SAGINAW, MI — Cecilia Olvera wasn’t 10 years old yet the first time she feared losing her home.
She watched her mother struggle to hold on to their Saginaw residence while facing mortgage foreclosure not long after the housing bubble burst in 2008.
“That was terrifying,” said Olvera, now 25.
Unlike many Americans in the same situation back then, her family navigated the turbulence, keeping the home. Still, the ordeal left its mark on Olvera. She pursued a career counseling homeowners and would-be homeowners in Detroit, determined to help them avoid the experience that traumatized her as a child.
Now, with that same motivation in mind, Olvera has returned to Saginaw and teamed with one of the city’s foremost preservationists to form a nonprofit. Their mission: To stabilize and sell city properties in foreclosure to homeowners and tenants in danger of losing the roof over their head.
“Being able to give them hope, and lead people directly to the resources that keep kids and parents and the elderly in their homes: It’s just the best feeling in the world,” Olvera said. “We want to do that for people here in Saginaw.”
Alex Mixter serves as the other half of the nonprofit, which they named Re: Saginaw Community Development (although some officials already use shorthand verbiage, pronouncing it “Re-Saginaw”).
While the duo remain in the early stages of developing the organization, Mixter’s connections with potential stakeholders and experience utilizing local housing resources provide an advantage not all start-ups possess. He serves as chairman of the Saginaw City Council-appointed Historic District Commission, oversaw the restoration of the historic downtown Lee mansion, and remains engaged in other community staples. For example, he coordinates the popular Old Saginaw City Lawn Chair Film Festival each summer.
Mixter said his passion for saving structures aligned well him with Olvera’s passion for saving residents struggling to remain in their homes.
“The core of the issue is really property tax foreclosure,” Mixter said. “A lot of people don’t really understand the ins and outs of it, so a lot of time, people lose their homes and they didn’t even realize that they were under threat of losing their home until it was too late. That’s what Cecilia is very good at identifying and dealing with, while I (have experience) responding to what has foreclosed.”
Their goals for the nonprofit’s first year: To identify and then stabilize and sell three city properties to the homes’ residents or tenants in danger of foreclosure; work with Saginaw County Treasurer Tim Novak to identify all Saginaw homes in forfeiture, which Olvera estimates will amount to about 1,500 houses; and seek donors, grants and sponsors to build the capital necessary to establish a revolving fund to finance the nonprofit.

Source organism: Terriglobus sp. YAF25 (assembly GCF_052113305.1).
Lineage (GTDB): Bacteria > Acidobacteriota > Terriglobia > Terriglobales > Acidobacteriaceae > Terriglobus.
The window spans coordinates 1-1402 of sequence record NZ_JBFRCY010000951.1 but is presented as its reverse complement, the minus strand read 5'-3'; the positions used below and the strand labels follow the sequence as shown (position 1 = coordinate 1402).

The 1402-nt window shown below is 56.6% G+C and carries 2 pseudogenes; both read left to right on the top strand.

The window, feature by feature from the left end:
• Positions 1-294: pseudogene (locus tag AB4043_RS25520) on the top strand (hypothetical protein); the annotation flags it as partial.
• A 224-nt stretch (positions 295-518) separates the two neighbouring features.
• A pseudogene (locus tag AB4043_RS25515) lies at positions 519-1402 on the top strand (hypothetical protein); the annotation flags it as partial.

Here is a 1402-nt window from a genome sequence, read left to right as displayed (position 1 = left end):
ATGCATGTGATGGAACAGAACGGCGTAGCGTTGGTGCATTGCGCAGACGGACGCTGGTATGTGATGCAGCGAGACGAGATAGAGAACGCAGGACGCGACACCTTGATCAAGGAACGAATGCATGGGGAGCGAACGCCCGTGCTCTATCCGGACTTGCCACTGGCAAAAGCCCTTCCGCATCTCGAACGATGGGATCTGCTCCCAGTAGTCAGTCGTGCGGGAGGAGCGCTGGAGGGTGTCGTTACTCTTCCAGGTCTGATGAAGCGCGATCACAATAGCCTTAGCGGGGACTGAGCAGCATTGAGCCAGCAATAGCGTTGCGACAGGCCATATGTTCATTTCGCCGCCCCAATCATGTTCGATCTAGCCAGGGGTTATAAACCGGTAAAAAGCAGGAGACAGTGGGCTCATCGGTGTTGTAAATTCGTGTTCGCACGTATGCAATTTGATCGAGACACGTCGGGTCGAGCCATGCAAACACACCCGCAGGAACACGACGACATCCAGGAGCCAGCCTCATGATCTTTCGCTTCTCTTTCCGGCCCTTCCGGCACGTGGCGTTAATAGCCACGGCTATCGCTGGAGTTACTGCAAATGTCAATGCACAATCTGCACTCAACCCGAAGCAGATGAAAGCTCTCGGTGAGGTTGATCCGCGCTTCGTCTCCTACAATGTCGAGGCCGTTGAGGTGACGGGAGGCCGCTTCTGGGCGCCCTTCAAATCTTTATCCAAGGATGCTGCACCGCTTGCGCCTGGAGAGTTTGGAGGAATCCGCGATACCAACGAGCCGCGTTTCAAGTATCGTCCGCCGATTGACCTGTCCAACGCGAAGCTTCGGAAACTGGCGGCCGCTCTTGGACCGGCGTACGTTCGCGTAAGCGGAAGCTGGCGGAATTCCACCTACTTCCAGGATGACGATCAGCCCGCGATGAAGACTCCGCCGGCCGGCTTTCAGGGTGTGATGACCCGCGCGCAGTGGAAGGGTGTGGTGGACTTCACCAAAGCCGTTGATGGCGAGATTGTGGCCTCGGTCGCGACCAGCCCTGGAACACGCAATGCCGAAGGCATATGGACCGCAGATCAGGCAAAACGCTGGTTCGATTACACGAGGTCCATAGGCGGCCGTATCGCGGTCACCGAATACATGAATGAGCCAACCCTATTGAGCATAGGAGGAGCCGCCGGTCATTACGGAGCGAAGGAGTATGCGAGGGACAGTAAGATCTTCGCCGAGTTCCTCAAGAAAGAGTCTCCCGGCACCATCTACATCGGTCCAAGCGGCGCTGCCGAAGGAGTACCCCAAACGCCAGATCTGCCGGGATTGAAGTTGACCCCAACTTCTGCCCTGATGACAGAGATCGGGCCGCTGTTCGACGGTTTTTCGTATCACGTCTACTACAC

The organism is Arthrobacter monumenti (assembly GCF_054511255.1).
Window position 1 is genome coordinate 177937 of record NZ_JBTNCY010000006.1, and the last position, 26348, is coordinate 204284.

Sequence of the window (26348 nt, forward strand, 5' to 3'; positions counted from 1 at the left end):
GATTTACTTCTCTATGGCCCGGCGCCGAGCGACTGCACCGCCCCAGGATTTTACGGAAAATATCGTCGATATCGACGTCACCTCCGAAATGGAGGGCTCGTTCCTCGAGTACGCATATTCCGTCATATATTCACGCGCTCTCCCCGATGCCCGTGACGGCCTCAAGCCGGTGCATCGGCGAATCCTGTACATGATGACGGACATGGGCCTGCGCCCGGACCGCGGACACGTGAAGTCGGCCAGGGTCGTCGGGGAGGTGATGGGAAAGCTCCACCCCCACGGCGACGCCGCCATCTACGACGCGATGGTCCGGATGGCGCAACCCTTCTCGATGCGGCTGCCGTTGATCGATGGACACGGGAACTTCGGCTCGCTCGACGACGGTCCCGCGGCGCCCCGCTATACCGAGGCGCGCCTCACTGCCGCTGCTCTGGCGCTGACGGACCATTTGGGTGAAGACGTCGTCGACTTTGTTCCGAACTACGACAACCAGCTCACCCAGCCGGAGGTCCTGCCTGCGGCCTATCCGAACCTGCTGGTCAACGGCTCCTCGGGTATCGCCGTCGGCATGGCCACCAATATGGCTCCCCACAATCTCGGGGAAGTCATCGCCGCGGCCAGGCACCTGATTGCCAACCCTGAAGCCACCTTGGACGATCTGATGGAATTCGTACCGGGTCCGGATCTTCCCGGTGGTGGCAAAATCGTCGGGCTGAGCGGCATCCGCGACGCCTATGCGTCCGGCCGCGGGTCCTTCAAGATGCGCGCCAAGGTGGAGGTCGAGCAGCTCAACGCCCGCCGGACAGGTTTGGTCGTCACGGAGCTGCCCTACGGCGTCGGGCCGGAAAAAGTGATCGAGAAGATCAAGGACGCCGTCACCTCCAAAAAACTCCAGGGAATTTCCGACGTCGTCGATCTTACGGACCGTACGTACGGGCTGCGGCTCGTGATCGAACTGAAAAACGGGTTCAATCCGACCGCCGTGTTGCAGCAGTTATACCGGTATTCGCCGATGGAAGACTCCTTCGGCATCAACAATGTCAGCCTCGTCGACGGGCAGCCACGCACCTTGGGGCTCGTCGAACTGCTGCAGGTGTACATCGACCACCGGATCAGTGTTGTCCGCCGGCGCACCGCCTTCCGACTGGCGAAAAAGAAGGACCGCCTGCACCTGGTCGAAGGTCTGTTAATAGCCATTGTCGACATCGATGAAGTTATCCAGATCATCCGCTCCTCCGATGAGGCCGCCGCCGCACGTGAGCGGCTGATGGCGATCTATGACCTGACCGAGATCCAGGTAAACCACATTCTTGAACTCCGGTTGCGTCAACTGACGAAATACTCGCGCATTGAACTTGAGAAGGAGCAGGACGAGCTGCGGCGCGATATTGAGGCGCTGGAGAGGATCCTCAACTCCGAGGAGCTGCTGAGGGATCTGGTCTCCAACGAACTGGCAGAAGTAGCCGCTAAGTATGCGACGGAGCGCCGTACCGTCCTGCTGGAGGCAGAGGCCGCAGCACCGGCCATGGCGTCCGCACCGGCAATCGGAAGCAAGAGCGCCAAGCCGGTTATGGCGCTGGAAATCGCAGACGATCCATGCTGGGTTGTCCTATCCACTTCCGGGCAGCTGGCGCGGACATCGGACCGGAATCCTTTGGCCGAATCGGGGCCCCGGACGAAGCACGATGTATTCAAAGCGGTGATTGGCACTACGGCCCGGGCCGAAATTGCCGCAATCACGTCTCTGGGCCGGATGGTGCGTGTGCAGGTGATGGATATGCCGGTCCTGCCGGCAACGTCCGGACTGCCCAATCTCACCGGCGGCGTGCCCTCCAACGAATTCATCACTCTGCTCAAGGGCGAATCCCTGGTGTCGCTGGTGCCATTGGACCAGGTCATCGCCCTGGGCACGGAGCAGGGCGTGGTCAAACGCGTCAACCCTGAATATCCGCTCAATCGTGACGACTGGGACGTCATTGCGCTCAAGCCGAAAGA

Their budget estimate for the first fiscal year — which began Friday, July 1 — is $200,000. About $80,000 of that estimate was tied to labor and service costs to rehabilitate three properties.
The success of those initial goals will dictate the long-term course of Re: Saginaw Community Development, but Mixter and Olvera said they hope eventually to host affordable housing workshops for at-risk residents.
Mixter said they likely would team with other nonprofits or municipal programs responding to affordable housing issues.
“We’re not trying to reinvent anything here,” Mixter said. “There are plenty of organizations that already exist in this area, but the big problem in Saginaw is that we operate in silos. What we’re trying to do is a lot of work for two people, but there’s just so much opportunity for collaboration.”
Mixter and Olvera hope to partner with Saginaw City Hall. Earlier this year, they submitted a proposal for the nonprofit to receive $200,000 of Saginaw’s $52 million American Rescue Plan Act stimulus. Olvera discussed Re: Saginaw Community Development at a May meeting of the Saginaw City Council, which will determine how to spend the stimulus dollars.
For now, Re: Saginaw Community Development is headquartered at the Lee mansion, which Mixter considers a prototype for how the group will help keep aging Saginaw homes occupied. Once owned by the city and scheduled for demolition, Mixter’s efforts led to the 19th century-built structure’s rehabilitation from what seemed like an inevitable date with a wrecking ball.
“From the process of me buying a house in the Cathedral District, renovating this house on Washington Avenue, and then seeing all these obstacles that were in place: It really was a case study on how to identify and solve these problems with our housing,” Mixter said.
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